Sunday, February 27, 2011

Help protect our watershed as the City Council considers the very ordinance our neighbors needed years ago!

Support Streamside Protection! 
See it through to the end!  The Council still needs to hear from you.
Protecting streams makes economic sense!
Here is your chance to make a difference!
What is a riparian zone?
The Streamside Protection Ordinance establishes a list of land uses that help to establish riparian buffer zones.  A riparian buffer zone is an area of trees, shrubs, and other vegetation adjoining and upgradient of streams and other surface water bodies. It intercepts surface runoff, subsurface flow, and deeper ground water flows and thereby buffers the effects of nutrients, sediment, organic matter, pesticides or other pollutants before they enter a stream (Welsch, 1991).
Actions you (and your friends) can take to make this succeed:
Attend: 6:00pm on March 1st at City Hall on Mountain Street in Fayetteville, AR.  This will be the third reading!
Email the City Council members. Use and ask that your message be forwarded to the Council members and to Mayor Jordan.  The mayor supports this and is a sponsor. 
Call the Council Members. A list of email and phone numbers is at;
Reasons to act:
Creates a vegetative buffer along streams which holds soil in place and reduces pollutants.
Less expensive than mechanically stabilizing banks.
It protects our drinking water and our recreational areas.
Our vegetated streams are beautiful and preferable to cemented ditches that can result from not protecting streambanks with vegetation.
Other communities around the country are doing this, as well, because they see the economic (social, environmental, and financial) value of protecting riparian zones. 
  • Estimated increased property values as a result of riparian buffer vegetation on a property was $1,400 to $1,625 per property (Qui et al., 2006).
  • It costs $250/linear foot to restore streams and their banks (City of Fayetteville cost history).
  • Riparian areas can reduce the nitrogen concentration in water runoff and floodwater by up to 90 percent and reduce the phosphorous concentration by as much as 50 percent (NSF, 2006).
There is opposition to this.  The Council needs to hear your voices louder and clearer.  This protects property.  It limits activities in areas along streams in order to prevent pollution and erosion that we all pay for eventually.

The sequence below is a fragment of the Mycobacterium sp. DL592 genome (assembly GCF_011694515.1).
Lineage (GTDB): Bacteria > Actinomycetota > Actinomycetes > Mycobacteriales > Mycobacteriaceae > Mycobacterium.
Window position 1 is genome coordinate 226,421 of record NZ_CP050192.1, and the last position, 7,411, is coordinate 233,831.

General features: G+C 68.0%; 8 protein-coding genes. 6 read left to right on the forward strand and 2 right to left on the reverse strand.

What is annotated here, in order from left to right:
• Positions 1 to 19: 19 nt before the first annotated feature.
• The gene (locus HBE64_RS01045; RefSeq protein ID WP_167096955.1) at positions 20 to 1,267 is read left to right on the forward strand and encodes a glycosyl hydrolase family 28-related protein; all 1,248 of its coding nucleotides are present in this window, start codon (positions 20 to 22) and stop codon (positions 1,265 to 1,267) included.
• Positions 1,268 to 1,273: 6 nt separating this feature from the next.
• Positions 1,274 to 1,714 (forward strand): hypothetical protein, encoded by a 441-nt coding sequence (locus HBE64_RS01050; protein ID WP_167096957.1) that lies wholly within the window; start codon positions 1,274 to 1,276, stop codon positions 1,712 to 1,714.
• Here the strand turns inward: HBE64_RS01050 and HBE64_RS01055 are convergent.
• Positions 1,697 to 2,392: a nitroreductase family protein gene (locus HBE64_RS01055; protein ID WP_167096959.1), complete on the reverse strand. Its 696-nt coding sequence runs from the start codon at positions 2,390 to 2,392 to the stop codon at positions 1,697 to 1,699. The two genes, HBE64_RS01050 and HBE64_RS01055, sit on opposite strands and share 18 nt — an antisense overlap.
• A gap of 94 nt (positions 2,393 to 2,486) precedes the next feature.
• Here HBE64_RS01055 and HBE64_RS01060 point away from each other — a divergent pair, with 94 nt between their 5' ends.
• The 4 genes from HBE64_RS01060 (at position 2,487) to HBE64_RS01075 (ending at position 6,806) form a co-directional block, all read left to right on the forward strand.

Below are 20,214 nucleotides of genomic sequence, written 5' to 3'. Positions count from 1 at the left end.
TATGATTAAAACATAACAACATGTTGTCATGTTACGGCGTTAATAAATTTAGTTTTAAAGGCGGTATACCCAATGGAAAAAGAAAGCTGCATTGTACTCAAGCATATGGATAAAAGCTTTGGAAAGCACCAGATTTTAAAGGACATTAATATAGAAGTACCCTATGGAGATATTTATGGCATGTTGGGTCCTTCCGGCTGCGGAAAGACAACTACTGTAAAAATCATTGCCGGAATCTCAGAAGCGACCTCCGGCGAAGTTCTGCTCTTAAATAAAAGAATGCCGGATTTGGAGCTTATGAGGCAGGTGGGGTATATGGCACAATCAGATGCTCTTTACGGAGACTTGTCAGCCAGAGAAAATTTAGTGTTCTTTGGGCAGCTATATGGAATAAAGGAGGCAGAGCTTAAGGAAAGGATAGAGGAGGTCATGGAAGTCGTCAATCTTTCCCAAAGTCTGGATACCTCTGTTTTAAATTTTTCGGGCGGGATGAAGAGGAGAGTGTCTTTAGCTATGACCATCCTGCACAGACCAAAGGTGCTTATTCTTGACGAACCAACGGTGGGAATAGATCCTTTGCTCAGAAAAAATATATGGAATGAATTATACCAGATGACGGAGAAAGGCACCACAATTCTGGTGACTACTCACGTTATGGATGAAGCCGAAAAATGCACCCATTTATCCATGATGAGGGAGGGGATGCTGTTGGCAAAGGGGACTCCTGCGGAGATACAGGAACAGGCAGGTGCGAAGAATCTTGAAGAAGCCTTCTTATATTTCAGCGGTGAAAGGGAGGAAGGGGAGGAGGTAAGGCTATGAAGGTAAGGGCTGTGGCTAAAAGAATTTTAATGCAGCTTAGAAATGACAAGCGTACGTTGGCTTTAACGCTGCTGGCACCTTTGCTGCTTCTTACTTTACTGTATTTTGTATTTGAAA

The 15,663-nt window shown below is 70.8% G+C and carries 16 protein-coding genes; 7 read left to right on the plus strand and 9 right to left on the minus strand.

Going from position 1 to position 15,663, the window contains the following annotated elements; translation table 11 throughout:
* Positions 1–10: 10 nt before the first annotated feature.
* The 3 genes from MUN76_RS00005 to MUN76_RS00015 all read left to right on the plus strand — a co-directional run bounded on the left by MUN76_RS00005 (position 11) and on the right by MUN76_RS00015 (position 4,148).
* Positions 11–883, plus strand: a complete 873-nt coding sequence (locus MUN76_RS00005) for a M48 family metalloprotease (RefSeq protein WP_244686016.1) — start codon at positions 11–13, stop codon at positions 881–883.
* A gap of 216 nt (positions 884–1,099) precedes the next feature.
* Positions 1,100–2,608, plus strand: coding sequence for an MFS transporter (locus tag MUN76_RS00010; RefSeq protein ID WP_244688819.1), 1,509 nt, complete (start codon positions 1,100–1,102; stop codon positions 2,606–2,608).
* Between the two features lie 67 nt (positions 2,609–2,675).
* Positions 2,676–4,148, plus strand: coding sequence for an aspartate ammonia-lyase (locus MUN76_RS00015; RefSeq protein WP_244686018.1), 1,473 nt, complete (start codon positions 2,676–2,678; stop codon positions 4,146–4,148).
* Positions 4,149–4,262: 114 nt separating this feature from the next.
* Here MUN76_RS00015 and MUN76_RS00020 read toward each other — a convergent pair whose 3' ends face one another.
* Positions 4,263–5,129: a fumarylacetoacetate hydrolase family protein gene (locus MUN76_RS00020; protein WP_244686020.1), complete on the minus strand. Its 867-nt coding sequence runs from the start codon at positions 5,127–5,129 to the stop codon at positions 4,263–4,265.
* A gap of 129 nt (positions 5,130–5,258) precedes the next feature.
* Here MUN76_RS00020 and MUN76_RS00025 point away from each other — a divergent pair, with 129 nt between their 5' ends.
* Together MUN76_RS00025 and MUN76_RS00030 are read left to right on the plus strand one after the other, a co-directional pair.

This citizen-driven initiative is before us for the third time.  We need to see it through to the finish!  We've worked very hard together.  Please help it succeed.  If you have already contacted the Council it is acceptable and even ENCOURAGED to write, call, or come speak up again

Thank you very much for all you have already done and for all you do for this community. 

Saturday, February 26, 2011

Stop sign finally put up to replace the one stolen weeks ago from the intersection of 11th Street and South Duncan Avenue where Bacardi Avenue exits the Hill Place student-apartment complex

Please click on individual images to ENLARGE view east on 11th Street toward Hill Avenue with South Duncan Avenue at right in top photo and northwest on Bacardi Avenue in the second photo. The post standing in the median had a Bacardi Avenue sign for part of 2009 and 2010, but it was stolen many months ago. The sign company, assuming it was the  same contractor that put up the stop sign in 2009, should have replaced the street-name sign as well. But the neighbors expected the privately built street through the development to be named Duncan all the way up to MLK Jr. Boulevard but the entry from MLK (formerly 6th  Street) was named Royal Oak Drive in honor of the ancient oak in the median at MLK but removed because it died once its roots were damaged by the street construction, so no one has complained about the Bacardi sign being gone, apparently. The intersection remains dangerous and confusing to motorists. The third photo is from 2003, when S. Duncan Ave. led into Don Hoodenpyle's driveway entry where it offered a left turn into an offset extension of 11th Street into a mobile-home park from which the residents were being forced out in favor of the later-to-fail Aspen Ridge project. The fourth, bottom, photo shows same view today. Residents of the Town Branch Neighborhood objected to allowing the developers to build the streets in the Hill Place project to less-than-city standard and to remain private property. But the plan went ahead, which makes enforcing traffic rules inside the 28-acre site difficult for the police.

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Thursday, February 10, 2011